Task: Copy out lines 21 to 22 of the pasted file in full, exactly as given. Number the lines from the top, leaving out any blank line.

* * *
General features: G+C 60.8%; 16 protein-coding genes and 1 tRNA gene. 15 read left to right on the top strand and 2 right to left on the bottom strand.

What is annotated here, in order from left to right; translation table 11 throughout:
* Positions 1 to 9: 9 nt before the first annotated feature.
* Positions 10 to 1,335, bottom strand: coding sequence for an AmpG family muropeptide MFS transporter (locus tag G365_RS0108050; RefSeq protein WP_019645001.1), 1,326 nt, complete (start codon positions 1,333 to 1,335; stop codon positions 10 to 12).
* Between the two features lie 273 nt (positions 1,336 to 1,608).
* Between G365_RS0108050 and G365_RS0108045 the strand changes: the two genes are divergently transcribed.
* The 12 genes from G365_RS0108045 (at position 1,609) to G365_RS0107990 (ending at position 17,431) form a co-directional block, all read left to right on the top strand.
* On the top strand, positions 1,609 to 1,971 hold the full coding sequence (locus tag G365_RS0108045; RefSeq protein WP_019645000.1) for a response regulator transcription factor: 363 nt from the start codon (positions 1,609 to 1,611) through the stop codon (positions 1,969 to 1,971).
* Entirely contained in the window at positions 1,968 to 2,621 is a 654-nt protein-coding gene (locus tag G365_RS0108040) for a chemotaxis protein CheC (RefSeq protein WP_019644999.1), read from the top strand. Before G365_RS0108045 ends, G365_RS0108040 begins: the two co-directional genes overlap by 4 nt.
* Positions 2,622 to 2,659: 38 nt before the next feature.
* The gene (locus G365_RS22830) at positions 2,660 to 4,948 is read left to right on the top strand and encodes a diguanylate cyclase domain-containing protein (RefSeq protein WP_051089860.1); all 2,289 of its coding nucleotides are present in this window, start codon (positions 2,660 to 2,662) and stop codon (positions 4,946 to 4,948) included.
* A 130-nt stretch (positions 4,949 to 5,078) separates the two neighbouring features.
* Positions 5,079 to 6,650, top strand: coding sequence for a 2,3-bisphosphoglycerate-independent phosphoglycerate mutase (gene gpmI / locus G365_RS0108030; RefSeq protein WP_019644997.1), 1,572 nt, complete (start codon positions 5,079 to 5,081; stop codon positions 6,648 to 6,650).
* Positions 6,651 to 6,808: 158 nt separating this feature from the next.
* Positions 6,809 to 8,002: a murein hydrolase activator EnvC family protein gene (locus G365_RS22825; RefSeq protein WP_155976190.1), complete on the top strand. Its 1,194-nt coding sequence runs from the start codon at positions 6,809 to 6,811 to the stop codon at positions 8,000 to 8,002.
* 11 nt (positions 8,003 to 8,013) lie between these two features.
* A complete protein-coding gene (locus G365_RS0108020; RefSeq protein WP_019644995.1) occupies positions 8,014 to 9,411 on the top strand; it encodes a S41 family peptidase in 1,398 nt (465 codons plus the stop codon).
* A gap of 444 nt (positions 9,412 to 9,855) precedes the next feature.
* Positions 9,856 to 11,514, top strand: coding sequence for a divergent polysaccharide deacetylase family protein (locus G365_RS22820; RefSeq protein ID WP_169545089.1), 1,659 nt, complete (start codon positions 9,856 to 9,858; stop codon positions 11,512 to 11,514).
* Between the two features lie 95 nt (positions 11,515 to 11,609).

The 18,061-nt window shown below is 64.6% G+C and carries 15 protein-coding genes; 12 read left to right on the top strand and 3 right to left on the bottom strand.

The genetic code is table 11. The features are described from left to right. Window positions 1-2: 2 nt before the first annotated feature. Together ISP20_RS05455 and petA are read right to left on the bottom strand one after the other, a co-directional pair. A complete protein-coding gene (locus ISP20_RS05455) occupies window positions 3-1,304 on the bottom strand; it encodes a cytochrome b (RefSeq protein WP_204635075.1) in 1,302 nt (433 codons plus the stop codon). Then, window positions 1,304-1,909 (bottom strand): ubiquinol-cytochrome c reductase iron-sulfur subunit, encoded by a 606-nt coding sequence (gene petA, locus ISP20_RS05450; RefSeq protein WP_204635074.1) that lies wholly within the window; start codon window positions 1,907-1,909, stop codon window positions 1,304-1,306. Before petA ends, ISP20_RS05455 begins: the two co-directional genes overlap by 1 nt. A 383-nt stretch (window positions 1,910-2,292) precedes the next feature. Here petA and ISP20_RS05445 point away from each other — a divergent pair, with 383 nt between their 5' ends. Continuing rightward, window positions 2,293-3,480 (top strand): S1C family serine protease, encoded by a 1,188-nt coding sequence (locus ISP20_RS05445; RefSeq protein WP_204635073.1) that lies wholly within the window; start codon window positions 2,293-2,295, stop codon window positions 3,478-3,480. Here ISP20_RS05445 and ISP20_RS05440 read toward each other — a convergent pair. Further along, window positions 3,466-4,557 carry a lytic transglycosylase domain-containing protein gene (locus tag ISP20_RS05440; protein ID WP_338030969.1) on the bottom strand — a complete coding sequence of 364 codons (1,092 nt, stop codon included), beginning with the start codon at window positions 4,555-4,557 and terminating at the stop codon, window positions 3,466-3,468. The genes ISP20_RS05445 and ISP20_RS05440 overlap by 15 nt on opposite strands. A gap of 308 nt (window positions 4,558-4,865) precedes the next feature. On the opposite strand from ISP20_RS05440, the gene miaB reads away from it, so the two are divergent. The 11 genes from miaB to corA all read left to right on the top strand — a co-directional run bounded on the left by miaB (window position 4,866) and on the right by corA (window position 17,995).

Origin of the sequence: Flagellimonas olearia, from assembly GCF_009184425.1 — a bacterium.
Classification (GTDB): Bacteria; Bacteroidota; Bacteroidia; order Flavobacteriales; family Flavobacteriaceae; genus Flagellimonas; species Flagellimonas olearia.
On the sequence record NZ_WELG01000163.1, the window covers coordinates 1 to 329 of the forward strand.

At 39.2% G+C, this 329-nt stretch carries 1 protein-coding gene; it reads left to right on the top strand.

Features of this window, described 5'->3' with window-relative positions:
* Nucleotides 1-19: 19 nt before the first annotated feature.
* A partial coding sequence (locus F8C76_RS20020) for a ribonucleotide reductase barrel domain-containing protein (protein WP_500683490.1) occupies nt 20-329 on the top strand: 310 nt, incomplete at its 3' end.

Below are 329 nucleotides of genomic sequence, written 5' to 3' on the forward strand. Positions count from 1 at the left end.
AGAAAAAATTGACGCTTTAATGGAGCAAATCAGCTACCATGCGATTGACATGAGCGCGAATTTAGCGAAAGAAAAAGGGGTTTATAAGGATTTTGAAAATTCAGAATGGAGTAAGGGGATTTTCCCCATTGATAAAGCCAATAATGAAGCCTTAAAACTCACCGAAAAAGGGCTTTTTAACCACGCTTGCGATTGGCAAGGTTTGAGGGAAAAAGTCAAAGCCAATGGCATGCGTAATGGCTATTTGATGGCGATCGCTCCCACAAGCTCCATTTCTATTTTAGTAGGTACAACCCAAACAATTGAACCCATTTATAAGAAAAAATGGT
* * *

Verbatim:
The 18,061-nt window shown below is 64.6% G+C and carries 15 protein-coding genes; 12 read left to right on the top strand and 3 right to left on the bottom strand.

The genetic code is table 11. The features are described from left to right. Window positions 1-2: 2 nt before the first annotated feature. Together ISP20_RS05455 and petA are read right to left on the bottom strand one after the other, a co-directional pair. A complete protein-coding gene (locus ISP20_RS05455) occupies window positions 3-1,304 on the bottom strand; it encodes a cytochrome b (RefSeq protein WP_204635075.1) in 1,302 nt (433 codons plus the stop codon). Then, window positions 1,304-1,909 (bottom strand): ubiquinol-cytochrome c reductase iron-sulfur subunit, encoded by a 606-nt coding sequence (gene petA, locus ISP20_RS05450; RefSeq protein WP_204635074.1) that lies wholly within the window; start codon window positions 1,907-1,909, stop codon window positions 1,304-1,306. Before petA ends, ISP20_RS05455 begins: the two co-directional genes overlap by 1 nt. A 383-nt stretch (window positions 1,910-2,292) precedes the next feature. Here petA and ISP20_RS05445 point away from each other — a divergent pair, with 383 nt between their 5' ends. Continuing rightward, window positions 2,293-3,480 (top strand): S1C family serine protease, encoded by a 1,188-nt coding sequence (locus ISP20_RS05445; RefSeq protein WP_204635073.1) that lies wholly within the window; start codon window positions 2,293-2,295, stop codon window positions 3,478-3,480. Here ISP20_RS05445 and ISP20_RS05440 read toward each other — a convergent pair. Further along, window positions 3,466-4,557 carry a lytic transglycosylase domain-containing protein gene (locus tag ISP20_RS05440; protein ID WP_338030969.1) on the bottom strand — a complete coding sequence of 364 codons (1,092 nt, stop codon included), beginning with the start codon at window positions 4,555-4,557 and terminating at the stop codon, window positions 3,466-3,468. The genes ISP20_RS05445 and ISP20_RS05440 overlap by 15 nt on opposite strands. A gap of 308 nt (window positions 4,558-4,865) precedes the next feature. On the opposite strand from ISP20_RS05440, the gene miaB reads away from it, so the two are divergent. The 11 genes from miaB to corA all read left to right on the top strand — a co-directional run bounded on the left by miaB (window position 4,866) and on the right by corA (window position 17,995).